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Jamie Miller

Several sororities have voiced disapproval regarding the Safe Campus Act.

Alpha Phi publically proclaimed they were not in favor with the bill and was one of the

first sororities to do so. University of Idaho PanHellenic Council’s Vice-President of

Programming and Alpha Phi member, Allysha Yasuda agreed with Alpha Phi’s decision to step

away from the Safe Campus Act.

The Safe Campus Act forces rape victims to contact police authorities before all else. The

legislation blocks the university from allowing them to handle the incident until the police have

completed investigation.

Yasuda said when legislation like the Safe Campus Act is put into place, there are too many

rape victims who become afraid to come forward. Usually, when an incident of rape takes place

the victim is allowed to alert someone from the university, which allows the victim to handle the

situation in a way that’s most comfortable for them, Yasuda said.

“The act makes people involved in those kinds of incidents (of rape) afraid to seek justice,”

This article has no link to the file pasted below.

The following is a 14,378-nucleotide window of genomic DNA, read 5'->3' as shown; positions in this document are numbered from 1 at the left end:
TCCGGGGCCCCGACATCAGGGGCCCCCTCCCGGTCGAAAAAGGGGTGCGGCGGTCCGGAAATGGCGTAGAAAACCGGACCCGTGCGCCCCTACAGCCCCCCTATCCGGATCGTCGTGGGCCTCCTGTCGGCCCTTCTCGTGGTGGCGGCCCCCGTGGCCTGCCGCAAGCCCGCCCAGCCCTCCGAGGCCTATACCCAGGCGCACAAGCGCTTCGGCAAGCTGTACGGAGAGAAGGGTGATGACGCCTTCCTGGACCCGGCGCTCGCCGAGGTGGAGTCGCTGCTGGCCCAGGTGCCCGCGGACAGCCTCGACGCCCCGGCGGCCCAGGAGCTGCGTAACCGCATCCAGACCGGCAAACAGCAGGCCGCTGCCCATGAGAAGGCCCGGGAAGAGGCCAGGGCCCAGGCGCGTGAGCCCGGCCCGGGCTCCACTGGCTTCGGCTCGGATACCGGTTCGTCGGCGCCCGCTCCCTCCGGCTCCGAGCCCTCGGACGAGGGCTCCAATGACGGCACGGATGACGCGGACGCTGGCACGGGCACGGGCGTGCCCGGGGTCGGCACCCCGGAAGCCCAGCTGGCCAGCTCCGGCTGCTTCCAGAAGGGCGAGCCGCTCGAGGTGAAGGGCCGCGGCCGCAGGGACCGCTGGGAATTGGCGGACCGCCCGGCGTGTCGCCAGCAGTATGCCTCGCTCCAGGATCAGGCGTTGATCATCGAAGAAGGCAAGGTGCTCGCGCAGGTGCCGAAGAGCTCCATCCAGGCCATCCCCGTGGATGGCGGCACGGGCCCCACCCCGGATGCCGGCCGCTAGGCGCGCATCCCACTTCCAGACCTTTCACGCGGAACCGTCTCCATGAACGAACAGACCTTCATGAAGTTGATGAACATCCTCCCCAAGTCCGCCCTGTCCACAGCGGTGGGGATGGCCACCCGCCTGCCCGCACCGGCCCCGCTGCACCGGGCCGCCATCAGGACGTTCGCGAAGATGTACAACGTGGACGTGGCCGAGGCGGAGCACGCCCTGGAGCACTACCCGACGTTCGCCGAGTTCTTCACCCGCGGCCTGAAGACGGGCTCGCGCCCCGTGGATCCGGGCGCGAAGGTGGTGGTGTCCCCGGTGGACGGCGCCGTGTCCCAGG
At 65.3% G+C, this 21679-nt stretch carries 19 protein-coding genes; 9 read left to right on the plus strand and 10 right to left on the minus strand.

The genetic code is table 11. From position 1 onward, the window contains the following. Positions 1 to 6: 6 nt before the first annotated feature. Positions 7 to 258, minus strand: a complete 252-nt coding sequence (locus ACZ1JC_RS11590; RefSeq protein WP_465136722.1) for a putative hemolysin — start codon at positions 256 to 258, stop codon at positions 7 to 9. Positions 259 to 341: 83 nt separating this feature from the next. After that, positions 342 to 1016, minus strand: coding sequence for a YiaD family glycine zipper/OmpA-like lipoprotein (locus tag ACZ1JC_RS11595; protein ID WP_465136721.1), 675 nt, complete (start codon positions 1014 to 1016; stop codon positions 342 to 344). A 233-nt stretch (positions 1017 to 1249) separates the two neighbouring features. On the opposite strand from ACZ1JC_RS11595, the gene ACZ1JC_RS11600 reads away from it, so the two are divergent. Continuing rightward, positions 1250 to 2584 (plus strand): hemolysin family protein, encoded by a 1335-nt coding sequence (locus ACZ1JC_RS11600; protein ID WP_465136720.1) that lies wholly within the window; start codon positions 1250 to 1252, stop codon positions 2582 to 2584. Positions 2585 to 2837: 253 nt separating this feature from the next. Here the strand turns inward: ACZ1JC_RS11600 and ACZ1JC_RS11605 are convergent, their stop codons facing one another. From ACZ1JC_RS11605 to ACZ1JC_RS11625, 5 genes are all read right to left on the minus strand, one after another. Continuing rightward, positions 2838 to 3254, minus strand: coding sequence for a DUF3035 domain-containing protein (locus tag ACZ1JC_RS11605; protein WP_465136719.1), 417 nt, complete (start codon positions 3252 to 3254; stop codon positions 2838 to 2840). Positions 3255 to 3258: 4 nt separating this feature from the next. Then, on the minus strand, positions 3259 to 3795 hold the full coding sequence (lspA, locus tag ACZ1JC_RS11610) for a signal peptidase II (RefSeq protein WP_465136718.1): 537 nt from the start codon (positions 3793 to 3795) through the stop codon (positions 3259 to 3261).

Yasuda said. “Sometimes the victim is more comfortable handling over their report to the

University to help them deal with it. But the act will not let them do so now until they first talk to

the police.”

Along with Alpha Phi, Yasuda said Phi Mu, Alpha Gamma Delta, Alpha Chi Omega, Delta

Phi Epsilon, Gamma Phi Beta, Sigma Delta Tau and Delta Gamma were also sororities reported

who didn’t support the controversial rape bill.

The Safety Campus Act wasn’t the first bill to address sexual assault on campus. According to

the, President Bill Clinton signed the Violence Against Women Act in 1994.

This piece of legislation funded rape investigations and prosecutions. said

the legislation imposed mandatory sentences on rapists.

Yasuda stated she noticed how sexual assault is recently recognized on college campuses.

“Things have changed,” Yasuda said. “Once upon a time, if a woman came out and said she

was raped, her case would be treated promptly. These days, I hear more rumors about the rapist’s

side rather than the victim’s. On Facebook and other means of social media these days, it is more

popular to post how victims lie. It isn’t how it used to be. It used to be that girls in these

situations were treated with such respect. But these days I’m more likely to see a twitter post

about how the girl only wanted attention.”

The Safe Campus Act’s original intentions were to protect against wrongly convicted alleged

rapists. Although nine sororities have come out and publically disapproved of the Safe Campus

Act, there are still those who agree with the bill’s intentions. According to, the

Safe Campus Act would provide meaningful due process protection for the accused. These

protections would make the reliability of campus proceedings stronger, enforcing stronger

credibility to any kind of accusation.